08 Jan 2019 / #Arvon50
It was an English teacher at school who first introduced me to the word ‘Arvon’, after having seen that creative writing was important to me. I often reflect on that conversation and wonder where my writing might be – had it not been for his guidance.
I was the first person in my family to stay in education post-16 and was in the sixth form when Arvon and school supported my participation on a ‘Starting to Write: Poetry’ week at Totleigh Barton. It changed my life. From the moment I arrived, I was not treated like a pupil but as an artist; being taken seriously, in the way that Arvon does with such integrity and purpose, has long-term impact. I have met truly wonderful writers, tutors, educators, and supporters through the Arvon courses I have been fortunate enough to attend, and these people have supported me and countless others throughout the first steps of our writing careers.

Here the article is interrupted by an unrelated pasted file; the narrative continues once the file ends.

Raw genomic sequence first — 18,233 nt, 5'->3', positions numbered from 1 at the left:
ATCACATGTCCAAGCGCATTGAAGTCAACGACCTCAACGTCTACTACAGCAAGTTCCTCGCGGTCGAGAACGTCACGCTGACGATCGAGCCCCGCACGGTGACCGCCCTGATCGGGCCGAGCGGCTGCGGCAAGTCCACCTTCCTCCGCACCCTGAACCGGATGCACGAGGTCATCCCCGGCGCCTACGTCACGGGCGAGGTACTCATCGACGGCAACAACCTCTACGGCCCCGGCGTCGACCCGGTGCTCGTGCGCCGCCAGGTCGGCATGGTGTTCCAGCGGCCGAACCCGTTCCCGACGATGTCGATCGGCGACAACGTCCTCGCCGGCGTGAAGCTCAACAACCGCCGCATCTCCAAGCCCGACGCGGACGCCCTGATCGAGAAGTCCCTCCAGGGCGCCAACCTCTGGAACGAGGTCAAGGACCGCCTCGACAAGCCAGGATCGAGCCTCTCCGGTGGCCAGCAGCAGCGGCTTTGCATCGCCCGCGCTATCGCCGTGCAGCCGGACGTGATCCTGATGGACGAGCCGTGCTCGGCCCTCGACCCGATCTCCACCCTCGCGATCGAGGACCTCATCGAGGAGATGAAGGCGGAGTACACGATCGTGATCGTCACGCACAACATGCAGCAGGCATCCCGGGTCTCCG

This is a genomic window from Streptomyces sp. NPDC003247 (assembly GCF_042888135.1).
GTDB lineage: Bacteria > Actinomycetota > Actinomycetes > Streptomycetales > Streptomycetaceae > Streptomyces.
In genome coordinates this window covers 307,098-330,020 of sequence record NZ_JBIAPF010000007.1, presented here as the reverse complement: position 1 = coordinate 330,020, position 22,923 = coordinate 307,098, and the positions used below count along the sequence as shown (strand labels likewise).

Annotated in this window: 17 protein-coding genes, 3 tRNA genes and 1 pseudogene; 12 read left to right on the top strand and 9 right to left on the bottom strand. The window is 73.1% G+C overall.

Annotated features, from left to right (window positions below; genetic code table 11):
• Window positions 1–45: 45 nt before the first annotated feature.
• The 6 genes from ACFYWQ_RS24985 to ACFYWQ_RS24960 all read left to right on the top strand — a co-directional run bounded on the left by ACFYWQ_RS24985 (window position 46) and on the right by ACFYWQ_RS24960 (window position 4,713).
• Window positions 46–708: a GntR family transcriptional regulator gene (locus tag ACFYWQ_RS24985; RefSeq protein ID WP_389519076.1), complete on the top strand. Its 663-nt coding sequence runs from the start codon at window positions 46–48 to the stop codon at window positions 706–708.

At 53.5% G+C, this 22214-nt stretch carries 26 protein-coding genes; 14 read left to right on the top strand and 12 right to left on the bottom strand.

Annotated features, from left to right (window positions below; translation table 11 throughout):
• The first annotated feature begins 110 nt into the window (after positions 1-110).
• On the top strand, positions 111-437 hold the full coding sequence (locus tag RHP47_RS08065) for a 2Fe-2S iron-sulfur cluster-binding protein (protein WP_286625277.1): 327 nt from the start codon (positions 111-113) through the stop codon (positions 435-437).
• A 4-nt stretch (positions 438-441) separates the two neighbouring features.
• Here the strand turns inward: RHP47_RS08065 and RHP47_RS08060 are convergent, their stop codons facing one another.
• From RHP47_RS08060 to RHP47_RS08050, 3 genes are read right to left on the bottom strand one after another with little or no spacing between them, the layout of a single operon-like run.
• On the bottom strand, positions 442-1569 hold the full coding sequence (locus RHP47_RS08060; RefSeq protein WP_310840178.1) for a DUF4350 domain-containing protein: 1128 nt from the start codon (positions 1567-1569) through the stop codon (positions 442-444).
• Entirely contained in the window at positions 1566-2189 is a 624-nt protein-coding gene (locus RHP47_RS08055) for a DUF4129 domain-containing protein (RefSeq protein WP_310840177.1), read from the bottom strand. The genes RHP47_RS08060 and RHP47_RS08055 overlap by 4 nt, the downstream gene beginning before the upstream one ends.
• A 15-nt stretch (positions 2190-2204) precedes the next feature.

Well over a decade after my first course, I am now planning to introduce a third group of emerging writers to the Arvon magic as an English teacher who now knows what creative writing can unlock for young people. There are many great initiatives that the Arvon family have launched over the years but their #TeachersAsWriters research project shows the noble philosophy at the core of all that they stand for: finding ways for everyone to reach their creative potential as writers. There isn’t anything greater than that.
Arvon turned 50 in 2018 and to celebrate we have collected the stories of writers far and wide who have a tale to tell about Arvon. The collection is published in our anniversary booklet and featured on our blog. This contribution is by Ben Bransfield (Poet & Poetry Society Teacher Trailblazer).
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